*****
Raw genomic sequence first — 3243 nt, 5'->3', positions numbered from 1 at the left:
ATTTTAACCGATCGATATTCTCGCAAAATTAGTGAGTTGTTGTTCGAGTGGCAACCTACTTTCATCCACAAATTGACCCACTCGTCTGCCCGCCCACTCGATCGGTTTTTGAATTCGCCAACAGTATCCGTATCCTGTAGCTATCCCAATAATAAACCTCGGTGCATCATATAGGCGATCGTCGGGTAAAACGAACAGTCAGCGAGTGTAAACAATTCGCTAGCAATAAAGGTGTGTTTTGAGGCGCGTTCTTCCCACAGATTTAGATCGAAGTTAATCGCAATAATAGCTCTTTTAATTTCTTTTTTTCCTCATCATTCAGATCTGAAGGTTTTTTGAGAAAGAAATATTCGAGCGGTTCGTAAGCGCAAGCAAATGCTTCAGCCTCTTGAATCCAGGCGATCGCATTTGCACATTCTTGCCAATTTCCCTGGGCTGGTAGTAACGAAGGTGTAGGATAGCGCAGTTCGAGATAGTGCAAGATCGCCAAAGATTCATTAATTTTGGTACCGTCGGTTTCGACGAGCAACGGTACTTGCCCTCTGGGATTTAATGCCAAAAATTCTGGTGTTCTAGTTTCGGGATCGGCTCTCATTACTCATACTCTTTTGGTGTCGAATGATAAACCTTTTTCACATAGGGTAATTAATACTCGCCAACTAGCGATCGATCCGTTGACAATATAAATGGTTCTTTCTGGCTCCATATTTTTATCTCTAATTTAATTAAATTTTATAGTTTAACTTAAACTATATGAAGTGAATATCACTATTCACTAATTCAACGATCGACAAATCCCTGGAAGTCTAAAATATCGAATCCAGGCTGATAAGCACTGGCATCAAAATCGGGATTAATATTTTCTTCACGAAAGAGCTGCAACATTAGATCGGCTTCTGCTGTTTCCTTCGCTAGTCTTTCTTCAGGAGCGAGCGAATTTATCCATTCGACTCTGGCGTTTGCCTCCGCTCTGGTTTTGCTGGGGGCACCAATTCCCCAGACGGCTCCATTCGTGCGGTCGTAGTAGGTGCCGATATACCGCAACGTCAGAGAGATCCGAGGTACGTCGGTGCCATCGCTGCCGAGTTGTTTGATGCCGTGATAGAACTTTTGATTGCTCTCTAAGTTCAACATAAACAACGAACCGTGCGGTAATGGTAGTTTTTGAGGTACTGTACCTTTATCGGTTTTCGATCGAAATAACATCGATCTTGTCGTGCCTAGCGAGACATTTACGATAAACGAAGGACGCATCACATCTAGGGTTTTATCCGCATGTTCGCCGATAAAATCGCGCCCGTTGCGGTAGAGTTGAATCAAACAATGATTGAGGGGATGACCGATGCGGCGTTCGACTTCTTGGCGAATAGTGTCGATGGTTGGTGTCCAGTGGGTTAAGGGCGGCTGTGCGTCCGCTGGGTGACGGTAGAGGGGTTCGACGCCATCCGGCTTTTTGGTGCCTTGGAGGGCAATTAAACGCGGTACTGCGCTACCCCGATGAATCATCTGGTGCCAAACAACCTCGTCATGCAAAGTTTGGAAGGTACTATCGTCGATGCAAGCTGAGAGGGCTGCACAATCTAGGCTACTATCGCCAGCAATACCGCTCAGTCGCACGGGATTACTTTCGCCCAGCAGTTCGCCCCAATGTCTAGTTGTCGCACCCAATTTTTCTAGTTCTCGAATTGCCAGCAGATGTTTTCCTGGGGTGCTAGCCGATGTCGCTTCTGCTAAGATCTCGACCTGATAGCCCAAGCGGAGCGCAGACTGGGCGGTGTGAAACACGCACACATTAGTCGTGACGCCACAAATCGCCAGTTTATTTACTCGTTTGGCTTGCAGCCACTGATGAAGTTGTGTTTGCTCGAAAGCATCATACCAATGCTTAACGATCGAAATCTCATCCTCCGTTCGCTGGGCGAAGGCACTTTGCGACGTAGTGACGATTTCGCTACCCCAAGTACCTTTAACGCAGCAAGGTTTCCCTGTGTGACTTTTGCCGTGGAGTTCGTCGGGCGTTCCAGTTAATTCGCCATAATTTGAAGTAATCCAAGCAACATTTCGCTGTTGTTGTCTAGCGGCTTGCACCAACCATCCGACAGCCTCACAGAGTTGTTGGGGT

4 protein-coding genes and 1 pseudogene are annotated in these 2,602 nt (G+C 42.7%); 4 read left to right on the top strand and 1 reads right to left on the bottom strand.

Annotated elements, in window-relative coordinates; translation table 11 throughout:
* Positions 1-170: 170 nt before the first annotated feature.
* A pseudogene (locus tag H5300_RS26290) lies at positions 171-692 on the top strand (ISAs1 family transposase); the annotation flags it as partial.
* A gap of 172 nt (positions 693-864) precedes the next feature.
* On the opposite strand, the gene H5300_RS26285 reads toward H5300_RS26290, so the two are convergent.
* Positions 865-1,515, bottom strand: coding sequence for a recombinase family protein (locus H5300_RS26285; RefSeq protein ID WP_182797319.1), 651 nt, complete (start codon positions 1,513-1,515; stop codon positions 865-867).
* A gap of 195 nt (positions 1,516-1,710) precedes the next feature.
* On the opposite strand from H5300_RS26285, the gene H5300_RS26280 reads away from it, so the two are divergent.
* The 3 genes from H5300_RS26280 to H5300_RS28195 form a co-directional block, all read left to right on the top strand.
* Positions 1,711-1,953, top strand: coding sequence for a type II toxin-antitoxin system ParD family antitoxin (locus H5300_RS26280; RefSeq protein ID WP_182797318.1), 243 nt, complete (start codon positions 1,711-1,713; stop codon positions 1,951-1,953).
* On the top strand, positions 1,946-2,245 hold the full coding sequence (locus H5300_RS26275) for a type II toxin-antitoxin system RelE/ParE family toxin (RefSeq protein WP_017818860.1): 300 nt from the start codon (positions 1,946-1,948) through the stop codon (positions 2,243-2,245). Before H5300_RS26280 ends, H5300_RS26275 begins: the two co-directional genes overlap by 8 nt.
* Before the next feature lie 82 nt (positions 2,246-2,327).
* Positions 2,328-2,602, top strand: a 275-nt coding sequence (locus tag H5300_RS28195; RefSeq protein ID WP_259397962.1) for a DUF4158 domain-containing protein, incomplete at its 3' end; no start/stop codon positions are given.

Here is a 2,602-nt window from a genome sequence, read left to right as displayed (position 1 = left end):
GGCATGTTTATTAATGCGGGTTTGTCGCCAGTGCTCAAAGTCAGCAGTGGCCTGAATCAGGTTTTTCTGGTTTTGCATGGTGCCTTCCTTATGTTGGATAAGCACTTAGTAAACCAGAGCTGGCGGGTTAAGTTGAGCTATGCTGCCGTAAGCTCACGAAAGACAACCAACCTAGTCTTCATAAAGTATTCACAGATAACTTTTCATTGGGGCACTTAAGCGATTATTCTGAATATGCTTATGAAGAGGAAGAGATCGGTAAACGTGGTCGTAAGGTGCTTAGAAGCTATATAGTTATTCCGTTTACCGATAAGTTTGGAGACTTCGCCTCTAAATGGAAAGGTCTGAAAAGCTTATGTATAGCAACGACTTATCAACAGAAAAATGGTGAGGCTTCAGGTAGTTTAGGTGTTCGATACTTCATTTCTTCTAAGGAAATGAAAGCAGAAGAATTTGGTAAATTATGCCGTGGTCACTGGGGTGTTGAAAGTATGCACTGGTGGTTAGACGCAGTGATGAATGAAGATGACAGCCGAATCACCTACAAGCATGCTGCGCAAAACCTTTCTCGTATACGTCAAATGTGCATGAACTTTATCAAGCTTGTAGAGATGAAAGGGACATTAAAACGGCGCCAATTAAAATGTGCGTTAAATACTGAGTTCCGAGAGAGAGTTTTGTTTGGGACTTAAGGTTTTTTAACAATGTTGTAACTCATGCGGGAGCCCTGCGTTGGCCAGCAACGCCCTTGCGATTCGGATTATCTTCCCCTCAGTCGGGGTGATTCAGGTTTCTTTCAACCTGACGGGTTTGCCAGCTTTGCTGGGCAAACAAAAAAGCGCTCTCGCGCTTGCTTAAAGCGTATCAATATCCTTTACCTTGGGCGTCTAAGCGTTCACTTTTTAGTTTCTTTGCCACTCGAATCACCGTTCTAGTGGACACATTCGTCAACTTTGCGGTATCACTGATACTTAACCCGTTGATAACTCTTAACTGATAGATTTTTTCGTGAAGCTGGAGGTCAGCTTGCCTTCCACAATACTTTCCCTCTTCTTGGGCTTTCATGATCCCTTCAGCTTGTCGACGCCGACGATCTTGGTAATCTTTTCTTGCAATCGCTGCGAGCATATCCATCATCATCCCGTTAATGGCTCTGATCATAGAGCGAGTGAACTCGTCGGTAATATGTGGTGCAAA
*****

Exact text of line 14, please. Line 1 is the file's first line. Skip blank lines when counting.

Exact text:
* On the top strand, positions 1,946-2,245 hold the full coding sequence (locus H5300_RS26275) for a type II toxin-antitoxin system RelE/ParE family toxin (RefSeq protein WP_017818860.1): 300 nt from the start codon (positions 1,946-1,948) through the stop codon (positions 2,243-2,245). Before H5300_RS26280 ends, H5300_RS26275 begins: the two co-directional genes overlap by 8 nt.